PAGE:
Beyond the material requisites, he had to educate his cast for the opera. The piece he chose to perform is an opera based on a work by the author of the short stories “Gikor” and “The Wolf,” the famous Armenian poet of the 19-20th century Hovhannes Tumanyan. He chose “The Wolf” because it deals with the struggle between good and evil. It takes place in a village high in the mountains of Armenia, and the roles in the opera are performed by all the villagers. The costumes are typical of the period, and special work is required to portray the animal characters.

Training the cast was no small task. The refugee children from Shushi who already had experience, having started with music in kindergarten, knew how to behave on stage, but the local children had no idea of what stage presence meant. They had never engaged in role-playing and had received no instruction in singing. Garibyan, himself a singer, trained voices, rehearsed with soloists and the chorus separately and daily — including Sundays — helped them learn their parts, and taught them to dance. From among the cast of children from different local schools, ranging from the fourth to the seventh grade, he did find some soloists, but soon ran into a problem. He could not find any boys ready to taken on a solo part, and decided to use girls, many of whom had very good voices. At their age, with appropriate costumes and make-up, they could pass for young boys. (One should not forget that in Shakespeare’s day, it was young boys who performed the female parts.) The two leading roles (the negative character of the Wolf, and the positive character of the grandfather) therefore went to two girls.

A traditional greeting for supporter (and author) Muriel Mirak-Weissbach

Preview for Guests from Germany

On Saturday April 20, my husband and I had just arrived for a weeklong visit to Armenia from Germany, where we had participated in the fundraising drive. In the afternoon, we travelled to Nor Hachn on the invitation of Garibyan, who had promised us “a surprise.” There was more than one surprise awaiting us.

First, as we arrived at the school, we were greeted by an honor guard of energetic drummers, lining both sides of the large staircase and beating in perfectly synchronized rhythms; then we encountered a young girl in traditional local dress who offered us bread with butter and salt and juice — a reception, she explained, that is traditional in Artsakh. Escorted into the auditorium, we were able to see for ourselves how seriously, enthusiastically, and professionally the youngsters had worked under Garibyan’s guidance.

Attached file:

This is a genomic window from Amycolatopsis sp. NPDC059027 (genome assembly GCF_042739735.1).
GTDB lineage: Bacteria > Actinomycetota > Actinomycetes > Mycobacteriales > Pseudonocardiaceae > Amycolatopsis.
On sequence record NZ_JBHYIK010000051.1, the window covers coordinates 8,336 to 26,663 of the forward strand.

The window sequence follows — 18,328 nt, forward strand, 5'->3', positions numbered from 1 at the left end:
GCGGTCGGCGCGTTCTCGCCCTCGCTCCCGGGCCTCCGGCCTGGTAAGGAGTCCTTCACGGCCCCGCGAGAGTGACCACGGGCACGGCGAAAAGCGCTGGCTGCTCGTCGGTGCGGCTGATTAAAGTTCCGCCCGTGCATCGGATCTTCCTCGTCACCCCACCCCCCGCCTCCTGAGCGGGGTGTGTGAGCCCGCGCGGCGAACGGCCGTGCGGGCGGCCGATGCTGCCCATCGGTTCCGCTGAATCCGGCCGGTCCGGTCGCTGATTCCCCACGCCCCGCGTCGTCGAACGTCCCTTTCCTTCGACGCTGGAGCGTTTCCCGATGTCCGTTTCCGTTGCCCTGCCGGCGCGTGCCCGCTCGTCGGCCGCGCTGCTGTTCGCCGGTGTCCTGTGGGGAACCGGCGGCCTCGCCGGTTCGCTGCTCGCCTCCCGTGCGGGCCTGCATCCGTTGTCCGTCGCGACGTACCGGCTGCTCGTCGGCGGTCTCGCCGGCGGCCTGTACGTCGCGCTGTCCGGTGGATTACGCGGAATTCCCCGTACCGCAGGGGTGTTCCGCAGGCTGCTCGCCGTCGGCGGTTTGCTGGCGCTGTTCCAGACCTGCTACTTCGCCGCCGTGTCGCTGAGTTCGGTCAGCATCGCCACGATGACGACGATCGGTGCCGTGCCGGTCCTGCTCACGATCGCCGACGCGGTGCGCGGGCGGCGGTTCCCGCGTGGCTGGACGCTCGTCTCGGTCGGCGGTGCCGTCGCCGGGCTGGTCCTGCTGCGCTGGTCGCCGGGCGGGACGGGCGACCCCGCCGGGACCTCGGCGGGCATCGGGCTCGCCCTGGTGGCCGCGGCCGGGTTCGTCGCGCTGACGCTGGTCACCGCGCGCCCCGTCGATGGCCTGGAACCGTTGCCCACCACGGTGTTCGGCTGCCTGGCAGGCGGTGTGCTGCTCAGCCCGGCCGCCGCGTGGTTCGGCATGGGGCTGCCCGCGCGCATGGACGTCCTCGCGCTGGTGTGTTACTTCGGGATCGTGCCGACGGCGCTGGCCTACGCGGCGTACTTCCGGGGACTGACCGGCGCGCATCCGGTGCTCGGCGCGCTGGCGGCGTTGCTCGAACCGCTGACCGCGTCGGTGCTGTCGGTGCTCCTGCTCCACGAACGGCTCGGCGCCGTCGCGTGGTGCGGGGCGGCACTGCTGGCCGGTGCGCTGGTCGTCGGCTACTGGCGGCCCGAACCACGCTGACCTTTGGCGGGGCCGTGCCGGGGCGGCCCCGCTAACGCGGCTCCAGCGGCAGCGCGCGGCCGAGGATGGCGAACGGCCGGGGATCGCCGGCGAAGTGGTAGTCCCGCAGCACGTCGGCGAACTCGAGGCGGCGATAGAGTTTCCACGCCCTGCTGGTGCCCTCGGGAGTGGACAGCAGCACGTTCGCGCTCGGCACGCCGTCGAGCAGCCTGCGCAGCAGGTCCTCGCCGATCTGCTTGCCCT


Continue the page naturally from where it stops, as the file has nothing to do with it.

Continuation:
It was not a final dress-rehearsal, since the premiere was still months away, but a series of scenes, in full costume and beautifully performed. The soloists displayed exceptionally mature, developed voices, and admirable stage presence. The chorus was also convincing, as were the dancers. Those children playing the parts of animals — the ferocious wolf and others — acted with conviction and vigor. And as the final chorus sang the song of victory, it was clear that these children knew what they were enacting — a victory of good over evil. For Garibyan the project is vital to survival; “without our culture, without music and this project, we would have gone crazy,” he said; “we could not have mastered our destiny.” As for his own role, he said, “No matter what, we will live and fight for truth and justice. I am working with children who have lost faith in the beautiful and the kind, I am trying to help them recover.”

The premiere, scheduled to take place in early June, is sure to be a success. The project also provides enrichment for the village and the local music school, truly a blessing. Provided the funding is available, the group plans to tour the region and the country with “The Wolf.”